It has been a mystery that many have pondered over the years. Who invented the wheel and why? It is depicted in ancient hieroglyphs and imagery in rock art dating to the Neolithic. The Spirit, however, showed me a vision that prompted me to look further back in the records to find its precursor in the Stone Age. An image located at Tata, Hungary, dates to over 400,000 years ago and is a circle/cross symbol etched on a nummulite fossil.
As part of my research into the origin of language and religion the Spirit, with which I have a strong link following my reincarnation, sent me on a learning curve. Shown how ancient mysteries and secrets are preserved it is time to expose their meaning and how they now form a trap to bring the false gods to an end.
What was unknown by them as people changed from hunter-gatherers to sedentary life was the structure of the universe. They thought of the world as a flat surface because they never figured out the curvature of it. The end of the earth was the ocean which, in their minds, rose up in a circular shape above the earth.
They worked this out on the colours and the horizon which, to an untrained mind, showed the rise of the water as it blended the sky and ocean together. Add to these things the lack of language, which was basic at best, and the poor attitude towards record keeping.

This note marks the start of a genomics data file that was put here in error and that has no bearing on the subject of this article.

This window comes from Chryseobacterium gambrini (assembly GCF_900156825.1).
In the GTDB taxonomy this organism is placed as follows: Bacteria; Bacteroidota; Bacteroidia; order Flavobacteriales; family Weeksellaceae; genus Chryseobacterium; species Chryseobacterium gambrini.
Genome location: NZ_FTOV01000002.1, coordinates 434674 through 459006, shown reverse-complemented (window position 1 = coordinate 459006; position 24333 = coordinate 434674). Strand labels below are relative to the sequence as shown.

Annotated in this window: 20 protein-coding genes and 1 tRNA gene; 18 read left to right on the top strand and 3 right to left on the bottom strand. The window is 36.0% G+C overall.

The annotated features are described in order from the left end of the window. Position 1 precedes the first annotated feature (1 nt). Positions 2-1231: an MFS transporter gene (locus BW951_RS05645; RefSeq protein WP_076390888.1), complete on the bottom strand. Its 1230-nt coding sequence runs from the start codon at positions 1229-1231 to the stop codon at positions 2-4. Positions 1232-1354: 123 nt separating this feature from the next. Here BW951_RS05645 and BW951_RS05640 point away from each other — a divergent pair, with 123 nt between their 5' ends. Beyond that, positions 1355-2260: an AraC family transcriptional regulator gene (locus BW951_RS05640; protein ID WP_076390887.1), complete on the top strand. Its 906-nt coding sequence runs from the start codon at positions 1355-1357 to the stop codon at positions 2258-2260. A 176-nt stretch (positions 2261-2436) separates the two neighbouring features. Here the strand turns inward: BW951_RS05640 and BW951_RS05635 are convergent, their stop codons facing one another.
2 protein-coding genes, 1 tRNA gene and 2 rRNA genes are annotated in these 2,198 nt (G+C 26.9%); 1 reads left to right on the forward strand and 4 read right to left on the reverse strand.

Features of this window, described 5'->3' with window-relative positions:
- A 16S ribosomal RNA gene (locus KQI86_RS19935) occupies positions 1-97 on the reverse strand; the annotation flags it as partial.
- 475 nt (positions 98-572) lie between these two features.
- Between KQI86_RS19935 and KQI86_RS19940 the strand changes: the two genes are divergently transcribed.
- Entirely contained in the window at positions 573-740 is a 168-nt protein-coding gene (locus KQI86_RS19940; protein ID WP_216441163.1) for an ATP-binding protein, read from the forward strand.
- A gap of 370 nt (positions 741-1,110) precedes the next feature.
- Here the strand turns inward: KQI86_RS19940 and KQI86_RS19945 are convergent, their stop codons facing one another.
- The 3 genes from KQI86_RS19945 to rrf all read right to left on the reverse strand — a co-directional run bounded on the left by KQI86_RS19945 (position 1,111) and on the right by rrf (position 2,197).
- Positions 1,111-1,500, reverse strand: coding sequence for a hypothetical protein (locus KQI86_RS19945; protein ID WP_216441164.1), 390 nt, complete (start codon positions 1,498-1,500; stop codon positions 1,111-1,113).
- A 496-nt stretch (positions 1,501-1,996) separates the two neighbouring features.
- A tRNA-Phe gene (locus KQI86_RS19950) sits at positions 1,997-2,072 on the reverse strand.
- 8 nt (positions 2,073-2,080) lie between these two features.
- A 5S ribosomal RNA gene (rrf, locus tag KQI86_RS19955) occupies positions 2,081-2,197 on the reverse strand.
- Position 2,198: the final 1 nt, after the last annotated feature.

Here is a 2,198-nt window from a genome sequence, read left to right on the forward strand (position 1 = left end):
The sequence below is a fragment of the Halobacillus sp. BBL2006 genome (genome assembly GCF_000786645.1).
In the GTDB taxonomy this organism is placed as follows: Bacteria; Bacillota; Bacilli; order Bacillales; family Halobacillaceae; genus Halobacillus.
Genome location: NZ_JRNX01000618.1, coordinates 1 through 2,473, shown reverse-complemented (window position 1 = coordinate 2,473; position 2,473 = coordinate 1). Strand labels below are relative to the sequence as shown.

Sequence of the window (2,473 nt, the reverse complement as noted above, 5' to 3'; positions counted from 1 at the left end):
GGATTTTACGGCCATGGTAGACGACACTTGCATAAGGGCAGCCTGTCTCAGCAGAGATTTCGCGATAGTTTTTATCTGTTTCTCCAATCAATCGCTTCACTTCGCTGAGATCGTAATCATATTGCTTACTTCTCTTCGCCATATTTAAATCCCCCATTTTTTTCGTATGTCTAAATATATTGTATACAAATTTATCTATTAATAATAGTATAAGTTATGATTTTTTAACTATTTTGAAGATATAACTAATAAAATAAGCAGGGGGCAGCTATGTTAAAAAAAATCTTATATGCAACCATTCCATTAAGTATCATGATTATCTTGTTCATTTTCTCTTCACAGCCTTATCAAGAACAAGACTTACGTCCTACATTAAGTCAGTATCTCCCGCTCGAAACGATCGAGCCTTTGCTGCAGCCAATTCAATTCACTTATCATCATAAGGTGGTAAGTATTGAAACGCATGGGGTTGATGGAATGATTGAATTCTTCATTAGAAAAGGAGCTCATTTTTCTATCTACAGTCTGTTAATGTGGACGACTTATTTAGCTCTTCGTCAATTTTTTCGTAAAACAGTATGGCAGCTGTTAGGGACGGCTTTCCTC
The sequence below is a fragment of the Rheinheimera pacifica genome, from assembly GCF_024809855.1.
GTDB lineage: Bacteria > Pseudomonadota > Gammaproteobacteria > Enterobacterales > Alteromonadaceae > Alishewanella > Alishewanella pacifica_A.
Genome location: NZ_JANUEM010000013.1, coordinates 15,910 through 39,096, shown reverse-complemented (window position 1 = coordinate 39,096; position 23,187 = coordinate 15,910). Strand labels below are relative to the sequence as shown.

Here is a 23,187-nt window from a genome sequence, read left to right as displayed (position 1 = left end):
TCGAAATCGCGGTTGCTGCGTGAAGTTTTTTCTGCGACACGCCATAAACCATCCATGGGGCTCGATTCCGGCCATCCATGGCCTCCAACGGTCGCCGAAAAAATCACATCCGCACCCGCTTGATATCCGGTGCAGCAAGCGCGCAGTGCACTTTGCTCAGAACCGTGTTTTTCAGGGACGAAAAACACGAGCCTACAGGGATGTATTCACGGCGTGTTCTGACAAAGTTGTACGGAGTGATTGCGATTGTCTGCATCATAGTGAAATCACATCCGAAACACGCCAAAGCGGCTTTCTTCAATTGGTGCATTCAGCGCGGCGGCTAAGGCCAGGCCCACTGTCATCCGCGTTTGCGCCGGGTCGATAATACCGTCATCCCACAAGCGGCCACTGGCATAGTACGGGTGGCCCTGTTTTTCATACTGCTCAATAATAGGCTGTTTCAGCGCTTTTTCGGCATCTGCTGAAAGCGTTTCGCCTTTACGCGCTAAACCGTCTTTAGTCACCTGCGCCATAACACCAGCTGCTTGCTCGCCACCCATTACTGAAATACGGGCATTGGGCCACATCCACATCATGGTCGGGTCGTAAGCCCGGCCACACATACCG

To them everything was a circle. The earth was contained in a big circle. The universe above them is a circle. The sun, which they worshipped as their god, is a circle. Without anything to change their assessment of the planet no one dreamed that it too is a sphere.
As things developed due to sedimentation they used symbols and sounds associated with such to develop language as a vehicle of communication. Invention, borrowing, and things like clicks, claps, and knocks, were all part of the mix. Some languages still work with them, such as that of the !Kung people of the Kalahari Desert and the !Quichuan speakers of Mexico. (The symbol! stands for ‘click)
Possibly the first sounds related to the simple ones that could be formed easily with the mouth and required no voice box were mostly glides, stops, and vowels sounds. The latter fall into this category and [o], [a], [e], [i], and [u], figured in their speech. That is beside the fact that some languages developed complicated double vowels while others use only three or four.
Using the letter [o] as a starting point and that of [i] as its mate the combined sounds of ‘io’ and ‘oi’ means God in Maori and Judaism. ‘Io’ became ‘jo’ when the letter [j] was introduced and ‘joy’ or ‘joi’ means ‘ultimate happiness’.
With the combined circle/cross symbol known from hundreds if not thousands of years previously the wheel was a product of it. Depictions show them as basic designs with the right-angled cross as the spokes. Later depictions have